4. It taught me the value of learning and whet my appetite for more.
I got such a rush every time I met someone new and had a lengthy discussion (I basically used my Uber drivers for this) or got a good grade on a test. I loved being able to casually join a conversation in Spanish or when I had to speak to someone here whilst on the phone to a friend of family member from back home (I think people never really believed I could speak Spanish til that happened). I just loved the satisfaction I got and I wanted to know more and do better. It definitely whet my appetite (more so) for learning... I mean, I was already a nerd before, but now... wow...
5. It gave me a global perspective
Before coming to Chile, I definitely thought I was open-minded and knowledgeable about the world. I have been fortunate enough to have travelled quite extensively in my 24 years and figured this would be pretty easy. I soon realised that traveling somewhere and living somewhere are two totally different things. Living in a country requires a deeper knowledge of the culture - sounds easy... it is not, especially when the culture is so incredibly different to your own. Chilean culture (according to the Gert-Hofstede's country analysis [https://geert-hofstede.com/australia.html]) is almost the complete opposite of Australian culture. It took me some time to stop trying to make Chilean culture fit into my Australian context and start understanding that I was in another country and needed to respect the beauty that was theirs. It turns out, I actually appreciated a lot of the nuances that made up Chilean culture and gained a greater understanding of my own.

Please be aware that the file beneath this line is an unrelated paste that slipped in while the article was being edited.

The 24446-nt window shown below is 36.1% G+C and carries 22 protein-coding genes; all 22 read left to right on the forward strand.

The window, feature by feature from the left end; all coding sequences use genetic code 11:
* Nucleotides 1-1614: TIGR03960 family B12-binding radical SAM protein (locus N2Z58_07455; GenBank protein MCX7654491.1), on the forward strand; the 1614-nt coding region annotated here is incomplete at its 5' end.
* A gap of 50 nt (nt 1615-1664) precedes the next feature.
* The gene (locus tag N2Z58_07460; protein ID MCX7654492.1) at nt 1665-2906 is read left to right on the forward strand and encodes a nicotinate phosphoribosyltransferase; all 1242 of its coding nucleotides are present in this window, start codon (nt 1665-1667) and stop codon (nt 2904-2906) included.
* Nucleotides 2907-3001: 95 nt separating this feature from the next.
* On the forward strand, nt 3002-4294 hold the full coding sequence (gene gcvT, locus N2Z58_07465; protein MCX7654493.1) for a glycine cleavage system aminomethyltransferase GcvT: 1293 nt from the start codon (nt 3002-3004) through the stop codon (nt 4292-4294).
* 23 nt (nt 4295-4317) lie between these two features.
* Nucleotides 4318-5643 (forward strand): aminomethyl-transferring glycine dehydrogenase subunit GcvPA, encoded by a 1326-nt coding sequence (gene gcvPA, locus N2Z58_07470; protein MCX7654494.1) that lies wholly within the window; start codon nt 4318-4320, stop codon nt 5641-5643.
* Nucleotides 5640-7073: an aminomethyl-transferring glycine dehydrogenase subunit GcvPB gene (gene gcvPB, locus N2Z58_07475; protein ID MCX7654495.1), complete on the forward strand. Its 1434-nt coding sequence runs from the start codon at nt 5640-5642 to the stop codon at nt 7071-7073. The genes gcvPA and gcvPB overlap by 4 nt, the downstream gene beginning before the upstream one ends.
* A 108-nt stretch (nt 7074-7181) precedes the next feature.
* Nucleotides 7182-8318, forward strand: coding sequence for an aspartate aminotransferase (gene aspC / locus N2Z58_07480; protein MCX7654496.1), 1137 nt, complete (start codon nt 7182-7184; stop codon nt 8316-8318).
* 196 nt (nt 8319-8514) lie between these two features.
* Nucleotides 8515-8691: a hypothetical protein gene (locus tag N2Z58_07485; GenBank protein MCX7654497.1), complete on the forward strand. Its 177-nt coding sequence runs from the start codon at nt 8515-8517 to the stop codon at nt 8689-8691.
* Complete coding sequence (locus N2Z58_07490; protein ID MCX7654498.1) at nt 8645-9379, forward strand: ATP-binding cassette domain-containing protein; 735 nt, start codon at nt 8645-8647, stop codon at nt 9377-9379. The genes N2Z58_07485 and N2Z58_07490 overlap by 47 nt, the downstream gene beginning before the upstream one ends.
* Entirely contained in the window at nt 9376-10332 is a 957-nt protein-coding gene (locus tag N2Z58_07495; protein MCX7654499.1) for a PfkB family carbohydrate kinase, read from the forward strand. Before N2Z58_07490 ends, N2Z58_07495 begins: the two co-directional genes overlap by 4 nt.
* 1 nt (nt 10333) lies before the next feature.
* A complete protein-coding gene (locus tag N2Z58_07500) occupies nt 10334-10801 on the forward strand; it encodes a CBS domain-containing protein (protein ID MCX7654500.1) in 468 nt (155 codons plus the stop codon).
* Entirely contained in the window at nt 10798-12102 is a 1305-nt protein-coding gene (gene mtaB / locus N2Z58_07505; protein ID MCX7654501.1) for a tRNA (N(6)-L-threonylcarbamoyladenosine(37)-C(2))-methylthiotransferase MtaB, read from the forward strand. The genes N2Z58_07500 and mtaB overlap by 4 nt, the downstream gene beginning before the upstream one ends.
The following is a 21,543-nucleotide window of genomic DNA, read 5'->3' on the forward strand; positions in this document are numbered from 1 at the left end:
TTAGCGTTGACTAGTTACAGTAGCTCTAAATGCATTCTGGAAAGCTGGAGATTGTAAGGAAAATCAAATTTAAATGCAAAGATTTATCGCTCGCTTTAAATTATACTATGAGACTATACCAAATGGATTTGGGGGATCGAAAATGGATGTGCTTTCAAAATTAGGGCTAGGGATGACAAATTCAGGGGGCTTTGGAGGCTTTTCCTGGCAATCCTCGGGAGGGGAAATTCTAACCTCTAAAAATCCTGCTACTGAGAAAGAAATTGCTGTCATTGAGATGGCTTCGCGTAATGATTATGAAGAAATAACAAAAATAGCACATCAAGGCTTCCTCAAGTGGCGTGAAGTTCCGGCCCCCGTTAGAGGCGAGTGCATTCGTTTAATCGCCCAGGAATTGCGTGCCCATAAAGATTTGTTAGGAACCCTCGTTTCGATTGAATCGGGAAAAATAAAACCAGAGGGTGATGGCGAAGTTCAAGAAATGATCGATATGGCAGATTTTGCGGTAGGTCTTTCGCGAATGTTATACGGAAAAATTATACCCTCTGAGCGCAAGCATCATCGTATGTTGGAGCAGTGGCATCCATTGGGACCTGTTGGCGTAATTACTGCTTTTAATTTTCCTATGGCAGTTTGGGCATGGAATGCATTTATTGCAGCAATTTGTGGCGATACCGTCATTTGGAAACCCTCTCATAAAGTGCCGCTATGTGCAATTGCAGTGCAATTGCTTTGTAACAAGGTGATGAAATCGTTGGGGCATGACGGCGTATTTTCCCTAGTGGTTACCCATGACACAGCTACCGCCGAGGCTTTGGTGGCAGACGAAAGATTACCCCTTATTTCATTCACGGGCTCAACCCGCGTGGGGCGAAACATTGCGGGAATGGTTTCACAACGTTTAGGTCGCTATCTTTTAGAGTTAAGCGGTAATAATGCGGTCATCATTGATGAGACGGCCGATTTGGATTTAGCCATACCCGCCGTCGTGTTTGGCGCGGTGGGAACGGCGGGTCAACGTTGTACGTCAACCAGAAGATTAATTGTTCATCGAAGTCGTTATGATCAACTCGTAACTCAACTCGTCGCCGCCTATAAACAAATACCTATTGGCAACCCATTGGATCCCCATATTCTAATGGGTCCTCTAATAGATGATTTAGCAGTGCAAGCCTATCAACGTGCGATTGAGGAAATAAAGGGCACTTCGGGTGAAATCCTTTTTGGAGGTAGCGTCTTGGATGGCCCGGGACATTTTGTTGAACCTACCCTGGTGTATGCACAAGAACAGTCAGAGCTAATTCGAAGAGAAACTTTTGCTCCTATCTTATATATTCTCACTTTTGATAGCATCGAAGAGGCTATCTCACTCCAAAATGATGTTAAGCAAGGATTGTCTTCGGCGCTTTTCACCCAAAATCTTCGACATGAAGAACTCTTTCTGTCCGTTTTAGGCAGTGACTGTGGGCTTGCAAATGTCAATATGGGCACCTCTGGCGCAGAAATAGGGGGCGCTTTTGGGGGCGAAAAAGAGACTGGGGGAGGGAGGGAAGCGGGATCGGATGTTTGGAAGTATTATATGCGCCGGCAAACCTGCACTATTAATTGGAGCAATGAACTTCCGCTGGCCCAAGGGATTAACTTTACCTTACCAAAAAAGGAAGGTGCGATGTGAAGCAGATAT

Along with this, I met students from countries all over the world and with that, learnt about their countries, their homes and their lives; this also added to my global perspective. The world today is so globally connected - it is naive to think that you will never work with, or need to know about, another country's language, culture or history. This experience has allowed me to get a head start on this and allowed me to gain a deeper insight into the world I will be working in.
6. It gave me a global family.
Along with global knowledge, I gained a global family. The people I met here became my lifelines, my best friends, my family, my classmates, my teammates, my seamstresses, my psychologists, and my confidants, to name a few. I now have friends all over the world that I can visit and talk to, which will help to continue broadening my mind and shaping my future. Their cultures and experiences have changed my life and my goals, and in turn, allow me to continue my learning. It allowed me to turn complete strangers into 'mi familia' and I could not imagine not having them in my life.
7. It taught me to appreciate what I have and make the most of it.